Dependent random choice

From HandWiki
Jump to: navigation, search

In mathematics, dependent random choice is a simple yet powerful probabilistic technique which shows how to find a large set of vertices in a dense graph such that every small subset of vertices has a lot of common neighbors. It is a useful tool to embed a graph into another graph with many edges, and thus has its application in extremal graph theory and Ramsey theory.

Statement of theorem

[1][2][3][4][5]Let [math]\displaystyle{ u,n,r,m,t \in \mathbb{N} }[/math], [math]\displaystyle{ \alpha\gt 0 }[/math] and suppose [math]\displaystyle{ n\alpha^t - {n \choose r} \left(\frac{m}{n}\right)^t \geq u. }[/math]Then every graph on [math]\displaystyle{ n }[/math] vertices with at least [math]\displaystyle{ \frac{\alpha n^2}{2} }[/math] edges contains a subset [math]\displaystyle{ U }[/math] of vertices with [math]\displaystyle{ |U|\geq u }[/math] such that for all [math]\displaystyle{ S\subset U }[/math] with [math]\displaystyle{ |S| = r }[/math], [math]\displaystyle{ S }[/math] has at least [math]\displaystyle{ m }[/math] common neighbors.


The basic idea is to choose the set of vertices randomly. However, instead of choosing each vertex uniformly at random, the procedure chooses a list of [math]\displaystyle{ t }[/math] vertices first and then chooses its common neighbors as the set of vertices. The hope is that in this way, the chosen set would be more likely to have more common neighbors.

Formally, let [math]\displaystyle{ T }[/math] be a list of [math]\displaystyle{ t }[/math] vertices chosen uniformly at random from [math]\displaystyle{ V(G) }[/math] with replacement (allowing repetition). Let [math]\displaystyle{ A }[/math] be the common neighborhood of [math]\displaystyle{ T }[/math]. The expected value of [math]\displaystyle{ |A| }[/math] is[math]\displaystyle{ \begin{align} \mathbb{E}|A| &= \sum_{v\in V}\mathbb{P}(v\in A)= \sum_{v\in V}\mathbb{P}(T\subseteq N(v))= \sum_{v\in V}\left(\frac{d(v)}{n}\right)^t\\ &\geq n\left(\frac{1}{n}\sum_{v\in V}\frac{d(v)}{n}\right)^t \quad\text{(convexity)}\\ &\geq n\alpha^t. \end{align} }[/math]For every [math]\displaystyle{ r }[/math]-element subset [math]\displaystyle{ S }[/math] of [math]\displaystyle{ V }[/math], the event of [math]\displaystyle{ A }[/math] containing [math]\displaystyle{ S }[/math] occurs if and only if [math]\displaystyle{ T }[/math] is contained in the common neighborhood of [math]\displaystyle{ S }[/math], which occurs with probability [math]\displaystyle{ \left(\frac{\#\text{common neighbors of }S}{n}\right)^t. }[/math] Call an [math]\displaystyle{ S }[/math] bad if it has less than [math]\displaystyle{ m }[/math] common neighbors. Then for each fixed [math]\displaystyle{ r }[/math]-element subset [math]\displaystyle{ S }[/math] of [math]\displaystyle{ V }[/math], it is contained in [math]\displaystyle{ A }[/math] with probability less than [math]\displaystyle{ (m/n)^t }[/math]. Therefore by linearity of expectation,[math]\displaystyle{ \mathbb{E}[\#\text{bad }r\text{-element subset of }A]\lt \binom{n}{r}\left(\frac{m}{n}\right)^t. }[/math]To make sure that there are no bad subsets, we can get rid of one element in each bad subset. The number of remaining elements is at least [math]\displaystyle{ |A|-(\#\text{bad }r\text{-element subset of }A) }[/math], whose expected value is at least [math]\displaystyle{ n\alpha^t-\binom{n}{r}\left(\frac{m}{n}\right)^t\geq u. }[/math] Consequently, there exists a [math]\displaystyle{ T }[/math] such that there are at least [math]\displaystyle{ u }[/math] elements in [math]\displaystyle{ A }[/math] remaining after getting rid of all bad [math]\displaystyle{ r }[/math]-element subsets. The set [math]\displaystyle{ U }[/math] of the remaining [math]\displaystyle{ u }[/math] elements satisfies the desired properties.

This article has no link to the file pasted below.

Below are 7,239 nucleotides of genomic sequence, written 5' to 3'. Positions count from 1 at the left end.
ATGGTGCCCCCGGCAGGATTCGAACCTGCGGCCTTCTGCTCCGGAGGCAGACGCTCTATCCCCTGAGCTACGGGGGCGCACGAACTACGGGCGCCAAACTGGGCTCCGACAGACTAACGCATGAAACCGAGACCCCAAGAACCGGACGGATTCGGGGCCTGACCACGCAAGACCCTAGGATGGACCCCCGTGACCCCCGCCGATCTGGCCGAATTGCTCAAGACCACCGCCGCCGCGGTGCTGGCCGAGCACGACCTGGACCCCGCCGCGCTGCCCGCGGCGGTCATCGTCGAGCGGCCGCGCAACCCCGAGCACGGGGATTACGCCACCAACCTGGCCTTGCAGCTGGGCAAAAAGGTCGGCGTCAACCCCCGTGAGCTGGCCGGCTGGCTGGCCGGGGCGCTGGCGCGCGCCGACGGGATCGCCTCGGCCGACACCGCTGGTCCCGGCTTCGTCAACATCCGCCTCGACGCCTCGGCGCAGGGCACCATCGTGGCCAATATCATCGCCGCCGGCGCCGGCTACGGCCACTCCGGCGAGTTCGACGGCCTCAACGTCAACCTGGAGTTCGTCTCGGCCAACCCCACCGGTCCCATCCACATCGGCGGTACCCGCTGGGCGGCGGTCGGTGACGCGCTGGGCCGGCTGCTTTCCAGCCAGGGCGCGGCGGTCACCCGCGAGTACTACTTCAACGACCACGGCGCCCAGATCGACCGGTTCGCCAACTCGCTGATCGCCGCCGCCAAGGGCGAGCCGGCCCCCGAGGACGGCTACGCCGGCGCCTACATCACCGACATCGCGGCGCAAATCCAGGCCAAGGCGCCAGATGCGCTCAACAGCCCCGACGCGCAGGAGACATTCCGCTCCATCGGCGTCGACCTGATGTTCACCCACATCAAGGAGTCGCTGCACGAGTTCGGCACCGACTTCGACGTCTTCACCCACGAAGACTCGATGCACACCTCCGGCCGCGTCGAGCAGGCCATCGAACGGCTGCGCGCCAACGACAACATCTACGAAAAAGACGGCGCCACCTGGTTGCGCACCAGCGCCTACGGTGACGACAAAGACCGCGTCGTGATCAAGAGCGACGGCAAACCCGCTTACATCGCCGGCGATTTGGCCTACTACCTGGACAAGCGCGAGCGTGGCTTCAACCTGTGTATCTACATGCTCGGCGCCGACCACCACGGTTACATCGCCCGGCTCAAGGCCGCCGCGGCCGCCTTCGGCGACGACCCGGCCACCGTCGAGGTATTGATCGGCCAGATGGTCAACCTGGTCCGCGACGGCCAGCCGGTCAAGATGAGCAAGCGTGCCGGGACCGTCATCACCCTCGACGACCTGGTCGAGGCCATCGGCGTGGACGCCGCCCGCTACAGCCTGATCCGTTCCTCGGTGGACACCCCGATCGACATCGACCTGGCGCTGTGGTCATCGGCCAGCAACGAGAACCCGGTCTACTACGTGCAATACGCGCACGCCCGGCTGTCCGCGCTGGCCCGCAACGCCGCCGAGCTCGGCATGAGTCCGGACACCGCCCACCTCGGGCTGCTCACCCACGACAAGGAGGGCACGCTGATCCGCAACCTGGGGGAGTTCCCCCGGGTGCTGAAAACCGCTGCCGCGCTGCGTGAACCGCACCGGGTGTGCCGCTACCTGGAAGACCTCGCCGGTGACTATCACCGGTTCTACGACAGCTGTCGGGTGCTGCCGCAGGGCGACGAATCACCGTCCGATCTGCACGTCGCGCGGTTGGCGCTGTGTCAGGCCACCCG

Turán numbers of a bipartite graph

Directly using dependent random choice by setting appropriate parameters, we can show that if [math]\displaystyle{ H = A\cup B }[/math] is a bipartite graph in which all vertices in [math]\displaystyle{ B }[/math] have degree at most [math]\displaystyle{ r }[/math], then the extremal number [math]\displaystyle{ \text{ex}(n, H)\leq c n^{2-1/r} }[/math] where [math]\displaystyle{ c = c(H) }[/math] only depends on [math]\displaystyle{ H }[/math].[1][5]

Formally, if [math]\displaystyle{ a=|A|, b=|B| }[/math] and [math]\displaystyle{ c }[/math] is a sufficiently large constant such that [math]\displaystyle{ (2c)^r - (a+b)^r \geq a. }[/math] Then by setting [math]\displaystyle{ \alpha = 2cn^{-1/r}, m = a+b, t = r, u = a }[/math] we know that